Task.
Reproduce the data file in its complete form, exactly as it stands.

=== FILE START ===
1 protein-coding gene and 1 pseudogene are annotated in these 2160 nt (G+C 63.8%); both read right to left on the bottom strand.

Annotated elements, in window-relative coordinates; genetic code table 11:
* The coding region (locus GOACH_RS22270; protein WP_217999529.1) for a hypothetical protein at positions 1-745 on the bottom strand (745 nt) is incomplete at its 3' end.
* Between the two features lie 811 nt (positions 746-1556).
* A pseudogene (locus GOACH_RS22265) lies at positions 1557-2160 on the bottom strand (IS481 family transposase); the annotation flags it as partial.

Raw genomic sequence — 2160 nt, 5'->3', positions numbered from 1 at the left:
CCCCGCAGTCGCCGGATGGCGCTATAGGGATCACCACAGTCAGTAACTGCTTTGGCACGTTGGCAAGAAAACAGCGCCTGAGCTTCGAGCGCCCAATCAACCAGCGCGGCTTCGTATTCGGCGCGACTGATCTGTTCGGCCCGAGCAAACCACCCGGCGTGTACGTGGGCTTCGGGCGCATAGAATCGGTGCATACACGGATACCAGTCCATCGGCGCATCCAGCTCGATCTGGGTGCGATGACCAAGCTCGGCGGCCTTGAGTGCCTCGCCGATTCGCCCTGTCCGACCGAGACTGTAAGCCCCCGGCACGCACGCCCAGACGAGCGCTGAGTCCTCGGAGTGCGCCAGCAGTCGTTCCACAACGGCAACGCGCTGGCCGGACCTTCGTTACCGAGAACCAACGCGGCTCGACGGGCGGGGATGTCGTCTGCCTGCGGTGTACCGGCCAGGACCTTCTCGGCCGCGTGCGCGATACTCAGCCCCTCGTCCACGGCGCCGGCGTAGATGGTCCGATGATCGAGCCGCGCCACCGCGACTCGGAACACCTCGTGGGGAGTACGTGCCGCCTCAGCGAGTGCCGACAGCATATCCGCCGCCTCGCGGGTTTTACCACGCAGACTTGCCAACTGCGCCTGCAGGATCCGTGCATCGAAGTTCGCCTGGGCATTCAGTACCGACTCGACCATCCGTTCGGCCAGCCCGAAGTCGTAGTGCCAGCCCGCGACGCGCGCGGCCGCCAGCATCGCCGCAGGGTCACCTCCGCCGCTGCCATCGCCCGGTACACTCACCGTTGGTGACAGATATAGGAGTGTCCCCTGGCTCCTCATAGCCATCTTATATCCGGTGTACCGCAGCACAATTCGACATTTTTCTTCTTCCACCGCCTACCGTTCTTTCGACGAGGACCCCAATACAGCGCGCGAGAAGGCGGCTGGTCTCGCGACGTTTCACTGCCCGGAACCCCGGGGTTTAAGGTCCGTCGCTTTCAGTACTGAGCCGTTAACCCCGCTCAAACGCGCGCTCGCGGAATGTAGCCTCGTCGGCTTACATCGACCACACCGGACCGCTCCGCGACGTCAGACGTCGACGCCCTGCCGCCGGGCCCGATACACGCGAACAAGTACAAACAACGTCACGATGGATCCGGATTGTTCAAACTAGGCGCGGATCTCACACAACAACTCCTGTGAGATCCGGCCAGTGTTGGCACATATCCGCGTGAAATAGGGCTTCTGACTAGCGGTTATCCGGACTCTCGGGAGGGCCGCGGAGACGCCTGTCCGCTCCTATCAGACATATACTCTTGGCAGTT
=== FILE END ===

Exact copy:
1 protein-coding gene and 1 pseudogene are annotated in these 2160 nt (G+C 63.8%); both read right to left on the bottom strand.

Annotated elements, in window-relative coordinates; genetic code table 11:
* The coding region (locus GOACH_RS22270; protein WP_217999529.1) for a hypothetical protein at positions 1-745 on the bottom strand (745 nt) is incomplete at its 3' end.
* Between the two features lie 811 nt (positions 746-1556).
* A pseudogene (locus GOACH_RS22265) lies at positions 1557-2160 on the bottom strand (IS481 family transposase); the annotation flags it as partial.

Raw genomic sequence — 2160 nt, 5'->3', positions numbered from 1 at the left:
CCCCGCAGTCGCCGGATGGCGCTATAGGGATCACCACAGTCAGTAACTGCTTTGGCACGTTGGCAAGAAAACAGCGCCTGAGCTTCGAGCGCCCAATCAACCAGCGCGGCTTCGTATTCGGCGCGACTGATCTGTTCGGCCCGAGCAAACCACCCGGCGTGTACGTGGGCTTCGGGCGCATAGAATCGGTGCATACACGGATACCAGTCCATCGGCGCATCCAGCTCGATCTGGGTGCGATGACCAAGCTCGGCGGCCTTGAGTGCCTCGCCGATTCGCCCTGTCCGACCGAGACTGTAAGCCCCCGGCACGCACGCCCAGACGAGCGCTGAGTCCTCGGAGTGCGCCAGCAGTCGTTCCACAACGGCAACGCGCTGGCCGGACCTTCGTTACCGAGAACCAACGCGGCTCGACGGGCGGGGATGTCGTCTGCCTGCGGTGTACCGGCCAGGACCTTCTCGGCCGCGTGCGCGATACTCAGCCCCTCGTCCACGGCGCCGGCGTAGATGGTCCGATGATCGAGCCGCGCCACCGCGACTCGGAACACCTCGTGGGGAGTACGTGCCGCCTCAGCGAGTGCCGACAGCATATCCGCCGCCTCGCGGGTTTTACCACGCAGACTTGCCAACTGCGCCTGCAGGATCCGTGCATCGAAGTTCGCCTGGGCATTCAGTACCGACTCGACCATCCGTTCGGCCAGCCCGAAGTCGTAGTGCCAGCCCGCGACGCGCGCGGCCGCCAGCATCGCCGCAGGGTCACCTCCGCCGCTGCCATCGCCCGGTACACTCACCGTTGGTGACAGATATAGGAGTGTCCCCTGGCTCCTCATAGCCATCTTATATCCGGTGTACCGCAGCACAATTCGACATTTTTCTTCTTCCACCGCCTACCGTTCTTTCGACGAGGACCCCAATACAGCGCGCGAGAAGGCGGCTGGTCTCGCGACGTTTCACTGCCCGGAACCCCGGGGTTTAAGGTCCGTCGCTTTCAGTACTGAGCCGTTAACCCCGCTCAAACGCGCGCTCGCGGAATGTAGCCTCGTCGGCTTACATCGACCACACCGGACCGCTCCGCGACGTCAGACGTCGACGCCCTGCCGCCGGGCCCGATACACGCGAACAAGTACAAACAACGTCACGATGGATCCGGATTGTTCAAACTAGGCGCGGATCTCACACAACAACTCCTGTGAGATCCGGCCAGTGTTGGCACATATCCGCGTGAAATAGGGCTTCTGACTAGCGGTTATCCGGACTCTCGGGAGGGCCGCGGAGACGCCTGTCCGCTCCTATCAGACATATACTCTTGGCAGTT